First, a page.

orest Dunes is managed by Troon Golf one of the leading groups in upscale course management. They have more than 190 courses in 32 states and 30 countries. And they don’t service just anyone. Their process is very selective. The course remains open to the public (twice a year only) but is heading toward private status. It presently has 80 members and is aggressively seeking an increase in the next few years. Heading this effort up is Jennifer Middleton, membership director. General Manager, Mark Gurnow, says that “every step we have taken here has been with that goal of taking the course private.” Memberships start at $15,000 plus $4,800 annual dues. So, I suggest that anyone who wants to have a phenomenal golf experience take advantage now while you still have a chance. And for those of you who are looking for a golf commu-

nity that is second to none, you can find it at Forest Dunes.

Critical to the Forest Dunes future success is the land development surrounding the course. Over three hundred home sites are available with 110 being offered in phase I. Lots range from $39,000 to $360,000. The golf experience I had was terrific. Before you tee off you might want to take advantage of the state-of-the art 20 acre practice facility. Forest Dunes also features a par three 19th hole– complete with a mid-green bunker that can offer up a way of settling all existing bets.

The course lived up to all its previous honors. This is not a tricked up design. It is a very playable course for all abilities. The landing areas from the tees are generous and safe. But be prepared to find your second and third shot and beyond a challenge. That is what makes Forest Dunes the course it is. It plays to

Photo © Brian Walters

The Wizartry of Tom Weiskopf a natural rolling landscape that keeps you thinking but doesn’t punish you unless you drift outside the boundaries.

There are plenty of traps to change your course outlook. I was in quite a few of them but managed to get out and recapture a reasonable score. These are not 8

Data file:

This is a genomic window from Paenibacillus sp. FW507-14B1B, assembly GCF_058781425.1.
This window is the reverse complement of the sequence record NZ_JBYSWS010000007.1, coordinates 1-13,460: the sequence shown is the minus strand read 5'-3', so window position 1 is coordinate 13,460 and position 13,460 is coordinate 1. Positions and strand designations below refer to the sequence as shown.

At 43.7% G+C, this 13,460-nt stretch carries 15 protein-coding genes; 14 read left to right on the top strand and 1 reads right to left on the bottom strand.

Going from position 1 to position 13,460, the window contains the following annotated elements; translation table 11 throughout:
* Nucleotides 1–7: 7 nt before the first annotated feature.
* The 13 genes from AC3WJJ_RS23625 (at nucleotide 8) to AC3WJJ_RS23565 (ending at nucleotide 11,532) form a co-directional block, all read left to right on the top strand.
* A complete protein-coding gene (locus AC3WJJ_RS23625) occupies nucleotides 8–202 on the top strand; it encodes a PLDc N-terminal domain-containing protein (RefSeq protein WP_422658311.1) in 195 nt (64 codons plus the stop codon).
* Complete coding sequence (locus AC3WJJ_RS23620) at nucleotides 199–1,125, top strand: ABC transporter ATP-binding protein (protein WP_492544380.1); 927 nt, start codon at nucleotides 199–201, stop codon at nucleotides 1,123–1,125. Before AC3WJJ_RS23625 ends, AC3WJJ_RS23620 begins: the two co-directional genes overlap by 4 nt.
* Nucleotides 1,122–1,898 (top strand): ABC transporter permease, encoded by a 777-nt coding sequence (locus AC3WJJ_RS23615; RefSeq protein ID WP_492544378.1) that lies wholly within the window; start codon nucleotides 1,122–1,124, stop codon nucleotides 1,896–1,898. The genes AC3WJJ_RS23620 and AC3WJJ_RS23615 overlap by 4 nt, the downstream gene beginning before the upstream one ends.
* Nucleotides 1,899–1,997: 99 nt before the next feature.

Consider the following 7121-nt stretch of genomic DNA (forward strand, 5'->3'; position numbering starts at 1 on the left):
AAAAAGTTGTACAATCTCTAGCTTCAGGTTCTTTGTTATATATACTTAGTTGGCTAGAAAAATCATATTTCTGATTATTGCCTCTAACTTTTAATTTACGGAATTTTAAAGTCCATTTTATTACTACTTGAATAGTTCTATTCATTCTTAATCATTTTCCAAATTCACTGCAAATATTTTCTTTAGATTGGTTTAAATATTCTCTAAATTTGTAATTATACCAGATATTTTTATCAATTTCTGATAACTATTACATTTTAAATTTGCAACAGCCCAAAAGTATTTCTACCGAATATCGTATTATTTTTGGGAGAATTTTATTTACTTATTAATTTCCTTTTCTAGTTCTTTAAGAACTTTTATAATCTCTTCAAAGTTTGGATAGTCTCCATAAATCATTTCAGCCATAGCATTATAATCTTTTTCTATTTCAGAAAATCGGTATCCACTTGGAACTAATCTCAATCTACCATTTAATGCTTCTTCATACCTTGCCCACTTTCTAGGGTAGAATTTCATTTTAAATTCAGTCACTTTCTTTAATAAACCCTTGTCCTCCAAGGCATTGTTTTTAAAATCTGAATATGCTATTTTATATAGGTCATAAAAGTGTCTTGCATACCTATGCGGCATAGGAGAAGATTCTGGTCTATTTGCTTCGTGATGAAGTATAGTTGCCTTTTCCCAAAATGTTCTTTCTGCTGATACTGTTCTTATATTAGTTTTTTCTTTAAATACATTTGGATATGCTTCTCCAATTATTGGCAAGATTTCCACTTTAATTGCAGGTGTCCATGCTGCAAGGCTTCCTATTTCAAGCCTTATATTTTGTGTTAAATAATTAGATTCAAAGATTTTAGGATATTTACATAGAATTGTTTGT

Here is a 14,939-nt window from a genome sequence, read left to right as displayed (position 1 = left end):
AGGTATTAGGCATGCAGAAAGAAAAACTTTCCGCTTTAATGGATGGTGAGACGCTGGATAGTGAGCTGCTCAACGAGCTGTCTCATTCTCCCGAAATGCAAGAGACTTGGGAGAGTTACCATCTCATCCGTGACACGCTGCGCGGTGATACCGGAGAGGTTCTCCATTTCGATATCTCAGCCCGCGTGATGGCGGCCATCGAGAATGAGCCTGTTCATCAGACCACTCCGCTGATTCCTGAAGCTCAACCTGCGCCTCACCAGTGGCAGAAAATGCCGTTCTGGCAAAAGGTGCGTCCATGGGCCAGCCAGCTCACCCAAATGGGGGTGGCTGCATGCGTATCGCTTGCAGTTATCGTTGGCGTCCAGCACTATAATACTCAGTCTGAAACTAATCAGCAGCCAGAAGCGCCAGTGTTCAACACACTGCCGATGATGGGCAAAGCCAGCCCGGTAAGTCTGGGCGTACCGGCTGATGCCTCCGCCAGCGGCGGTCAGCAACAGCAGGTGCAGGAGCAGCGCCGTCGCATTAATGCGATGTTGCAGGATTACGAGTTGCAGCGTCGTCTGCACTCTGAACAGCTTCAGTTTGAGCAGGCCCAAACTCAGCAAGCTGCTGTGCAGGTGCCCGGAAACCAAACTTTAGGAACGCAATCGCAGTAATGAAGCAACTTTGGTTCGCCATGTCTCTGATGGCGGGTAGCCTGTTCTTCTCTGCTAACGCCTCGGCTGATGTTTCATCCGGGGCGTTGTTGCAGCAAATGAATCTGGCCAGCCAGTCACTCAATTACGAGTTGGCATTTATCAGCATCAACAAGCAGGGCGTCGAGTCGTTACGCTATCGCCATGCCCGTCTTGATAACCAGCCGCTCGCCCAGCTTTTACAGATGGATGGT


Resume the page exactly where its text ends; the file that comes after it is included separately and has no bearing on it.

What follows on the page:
water collection pits from winter and heavy rains but soft and manageable traps. These traps give you a chance to make a recovery shot. I like that since I am not a good trap player. This early in the season the traps are expertly maintained which I found quite remarkable. I can’t imagine what they would be like

in mid-season. More than remarkable I am sure.

My favorite holes are: #2 Tee Placement, 6579 yards

#6 called the Gamble, 344 yards. Short par 4. 11 handicap. The name says it all.


#15 called the Hideway. A challenging par 5. 4 handicap Be careful of the hidden ridge in front of the green which you can’t see from the approaching fairway.

Pay no attention to the handicap rating because what you experience is yours alone. Golf is an individual experience, no matter what other opinions offer. So, my favorite holes may not match yours but I can guarantee every hole will make you think about the experience you just had. The course plays 3000 yards for juniors (15 and under) to 7141 yards from the tips. On the score card you will find 4 tee boxes. 5032 yards from the forward tees to 7141 from the tips. The mid and up front tees are 6579 and 5920 respectively.

#8 called Forest’s Edge, 419 yards. A placement shot dog leg right par 4. 3 handicap. Second and third shots are critical.

#10 called the Decision, 442 yards. Long par 4 with a double fairway.

#6 handicap. The decision is yours.

#12 called the White Tail. 372 yards. Difficult par 4 with a dog leg left with water protecting the green on the right. 10 handicap. Your second shot is critical.

#14 called the Meadow. 430 yards. A long par 4 with waste bunkers on the right. 2 handicap. Nothing easy about this hole.


Okay, get ready for the price. A course of this caliber is within the range of comparable courses around the country, but for those of us who have a threshold of about $60 for any course the price may be a little steep. But let’s face it… time to pay up. If you really want to go to the next level (maybe a one time expenditure), then you will have to pay $125 between May 28-August 22 (M-T) and $150 (W-TH). After 4:00pm the rates drop to $80. Golf rates after 3:00 pm include golf cart and green fees only. Some stay and play packages seem very reasonable. Call 989.275.0700 or visit for more information. You won’t be disappointed. - MG •



Photo Š Kevin Frisch / Fusion Media Strategies

French Lick Resort Defies Ec

By Bill Shelton

conomic Downturn


he recent tough economic times did not deter the ownership of the French Lick Resort, site of the 43rd PGA Professional National Championship, from pushing forward with a $500,000 million restoration of the property. Purchasing the property in 2005, the Cook Group, led by Chairman Steve Ferguson, refurbished two luxury hotels, developed a casino, restored the Donald Ross and Valley Links courses, and built the Pete Dye Course. Attesting to the spectacular result, Golf Digest recently ranked the French Lick Resort as 29th in its Top 75 Resorts list. Both hotels have

Photo © Kevin Frisch / Fusion Media Strategies

Photo preceding page: Pete Dye Course